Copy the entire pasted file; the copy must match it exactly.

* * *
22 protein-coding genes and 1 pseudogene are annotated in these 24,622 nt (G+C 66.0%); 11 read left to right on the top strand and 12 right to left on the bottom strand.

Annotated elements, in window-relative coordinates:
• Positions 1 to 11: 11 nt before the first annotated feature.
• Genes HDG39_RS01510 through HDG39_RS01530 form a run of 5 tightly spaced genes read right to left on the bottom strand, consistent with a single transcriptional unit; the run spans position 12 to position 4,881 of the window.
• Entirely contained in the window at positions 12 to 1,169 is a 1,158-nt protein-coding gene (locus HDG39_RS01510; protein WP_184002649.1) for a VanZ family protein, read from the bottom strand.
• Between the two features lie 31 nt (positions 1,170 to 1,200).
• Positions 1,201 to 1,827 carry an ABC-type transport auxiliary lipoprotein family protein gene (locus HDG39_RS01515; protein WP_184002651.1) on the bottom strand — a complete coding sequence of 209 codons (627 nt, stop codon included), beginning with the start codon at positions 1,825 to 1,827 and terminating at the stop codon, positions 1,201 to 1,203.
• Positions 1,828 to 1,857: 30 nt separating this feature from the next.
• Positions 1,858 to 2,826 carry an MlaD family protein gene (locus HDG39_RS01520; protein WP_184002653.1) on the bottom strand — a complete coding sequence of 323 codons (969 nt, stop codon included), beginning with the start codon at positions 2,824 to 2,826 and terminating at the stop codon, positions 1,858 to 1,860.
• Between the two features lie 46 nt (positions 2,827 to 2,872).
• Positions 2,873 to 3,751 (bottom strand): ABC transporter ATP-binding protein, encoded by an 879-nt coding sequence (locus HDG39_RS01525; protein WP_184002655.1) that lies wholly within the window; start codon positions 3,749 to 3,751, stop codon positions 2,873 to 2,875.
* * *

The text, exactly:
22 protein-coding genes and 1 pseudogene are annotated in these 24,622 nt (G+C 66.0%); 11 read left to right on the top strand and 12 right to left on the bottom strand.

Annotated elements, in window-relative coordinates:
• Positions 1 to 11: 11 nt before the first annotated feature.
• Genes HDG39_RS01510 through HDG39_RS01530 form a run of 5 tightly spaced genes read right to left on the bottom strand, consistent with a single transcriptional unit; the run spans position 12 to position 4,881 of the window.
• Entirely contained in the window at positions 12 to 1,169 is a 1,158-nt protein-coding gene (locus HDG39_RS01510; protein WP_184002649.1) for a VanZ family protein, read from the bottom strand.
• Between the two features lie 31 nt (positions 1,170 to 1,200).
• Positions 1,201 to 1,827 carry an ABC-type transport auxiliary lipoprotein family protein gene (locus HDG39_RS01515; protein WP_184002651.1) on the bottom strand — a complete coding sequence of 209 codons (627 nt, stop codon included), beginning with the start codon at positions 1,825 to 1,827 and terminating at the stop codon, positions 1,201 to 1,203.
• Positions 1,828 to 1,857: 30 nt separating this feature from the next.
• Positions 1,858 to 2,826 carry an MlaD family protein gene (locus HDG39_RS01520; protein WP_184002653.1) on the bottom strand — a complete coding sequence of 323 codons (969 nt, stop codon included), beginning with the start codon at positions 2,824 to 2,826 and terminating at the stop codon, positions 1,858 to 1,860.
• Between the two features lie 46 nt (positions 2,827 to 2,872).
• Positions 2,873 to 3,751 (bottom strand): ABC transporter ATP-binding protein, encoded by an 879-nt coding sequence (locus HDG39_RS01525; protein WP_184002655.1) that lies wholly within the window; start codon positions 3,749 to 3,751, stop codon positions 2,873 to 2,875.